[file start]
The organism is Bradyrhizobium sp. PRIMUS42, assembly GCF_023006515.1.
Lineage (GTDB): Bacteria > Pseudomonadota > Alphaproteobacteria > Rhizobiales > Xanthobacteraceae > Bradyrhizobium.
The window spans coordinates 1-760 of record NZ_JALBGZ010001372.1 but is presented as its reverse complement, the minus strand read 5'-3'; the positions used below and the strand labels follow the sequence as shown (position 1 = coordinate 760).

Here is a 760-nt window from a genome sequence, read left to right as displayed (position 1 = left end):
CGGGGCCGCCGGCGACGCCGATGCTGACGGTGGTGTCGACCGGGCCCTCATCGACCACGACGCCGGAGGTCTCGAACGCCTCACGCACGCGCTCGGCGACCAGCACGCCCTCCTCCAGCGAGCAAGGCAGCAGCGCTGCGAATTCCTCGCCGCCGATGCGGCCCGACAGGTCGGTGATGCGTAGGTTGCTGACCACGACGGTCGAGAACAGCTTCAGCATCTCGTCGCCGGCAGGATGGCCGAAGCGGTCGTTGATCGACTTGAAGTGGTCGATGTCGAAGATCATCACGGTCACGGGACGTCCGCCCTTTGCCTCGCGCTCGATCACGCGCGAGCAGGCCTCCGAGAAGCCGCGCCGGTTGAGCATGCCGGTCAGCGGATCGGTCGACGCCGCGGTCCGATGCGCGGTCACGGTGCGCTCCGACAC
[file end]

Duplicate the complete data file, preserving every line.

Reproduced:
The organism is Bradyrhizobium sp. PRIMUS42, assembly GCF_023006515.1.
Lineage (GTDB): Bacteria > Pseudomonadota > Alphaproteobacteria > Rhizobiales > Xanthobacteraceae > Bradyrhizobium.
The window spans coordinates 1-760 of record NZ_JALBGZ010001372.1 but is presented as its reverse complement, the minus strand read 5'-3'; the positions used below and the strand labels follow the sequence as shown (position 1 = coordinate 760).

Here is a 760-nt window from a genome sequence, read left to right as displayed (position 1 = left end):
CGGGGCCGCCGGCGACGCCGATGCTGACGGTGGTGTCGACCGGGCCCTCATCGACCACGACGCCGGAGGTCTCGAACGCCTCACGCACGCGCTCGGCGACCAGCACGCCCTCCTCCAGCGAGCAAGGCAGCAGCGCTGCGAATTCCTCGCCGCCGATGCGGCCCGACAGGTCGGTGATGCGTAGGTTGCTGACCACGACGGTCGAGAACAGCTTCAGCATCTCGTCGCCGGCAGGATGGCCGAAGCGGTCGTTGATCGACTTGAAGTGGTCGATGTCGAAGATCATCACGGTCACGGGACGTCCGCCCTTTGCCTCGCGCTCGATCACGCGCGAGCAGGCCTCCGAGAAGCCGCGCCGGTTGAGCATGCCGGTCAGCGGATCGGTCGACGCCGCGGTCCGATGCGCGGTCACGGTGCGCTCCGACAC